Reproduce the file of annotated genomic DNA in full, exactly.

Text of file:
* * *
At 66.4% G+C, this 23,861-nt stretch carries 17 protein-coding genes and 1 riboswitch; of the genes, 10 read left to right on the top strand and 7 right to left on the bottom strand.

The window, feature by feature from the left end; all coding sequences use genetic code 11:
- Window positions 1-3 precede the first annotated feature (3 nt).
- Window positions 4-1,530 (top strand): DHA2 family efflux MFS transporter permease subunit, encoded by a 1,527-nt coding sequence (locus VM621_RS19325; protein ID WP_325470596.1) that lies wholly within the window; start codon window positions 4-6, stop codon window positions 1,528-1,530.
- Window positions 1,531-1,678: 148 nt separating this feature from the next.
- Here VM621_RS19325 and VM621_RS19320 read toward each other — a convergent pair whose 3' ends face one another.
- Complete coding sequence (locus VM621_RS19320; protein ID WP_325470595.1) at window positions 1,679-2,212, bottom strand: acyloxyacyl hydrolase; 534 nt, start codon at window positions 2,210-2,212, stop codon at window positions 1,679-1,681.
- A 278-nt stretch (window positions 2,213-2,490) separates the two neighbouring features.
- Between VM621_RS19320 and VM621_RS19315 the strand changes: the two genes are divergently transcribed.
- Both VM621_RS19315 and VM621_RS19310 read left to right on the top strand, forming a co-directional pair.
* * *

At 66.4% G+C, this 23,861-nt stretch carries 17 protein-coding genes and 1 riboswitch; of the genes, 10 read left to right on the top strand and 7 right to left on the bottom strand.

The window, feature by feature from the left end; all coding sequences use genetic code 11:
- Window positions 1-3 precede the first annotated feature (3 nt).
- Window positions 4-1,530 (top strand): DHA2 family efflux MFS transporter permease subunit, encoded by a 1,527-nt coding sequence (locus VM621_RS19325; protein ID WP_325470596.1) that lies wholly within the window; start codon window positions 4-6, stop codon window positions 1,528-1,530.
- Window positions 1,531-1,678: 148 nt separating this feature from the next.
- Here VM621_RS19325 and VM621_RS19320 read toward each other — a convergent pair whose 3' ends face one another.
- Complete coding sequence (locus VM621_RS19320; protein ID WP_325470595.1) at window positions 1,679-2,212, bottom strand: acyloxyacyl hydrolase; 534 nt, start codon at window positions 2,210-2,212, stop codon at window positions 1,679-1,681.
- A 278-nt stretch (window positions 2,213-2,490) separates the two neighbouring features.
- Between VM621_RS19320 and VM621_RS19315 the strand changes: the two genes are divergently transcribed.
- Both VM621_RS19315 and VM621_RS19310 read left to right on the top strand, forming a co-directional pair.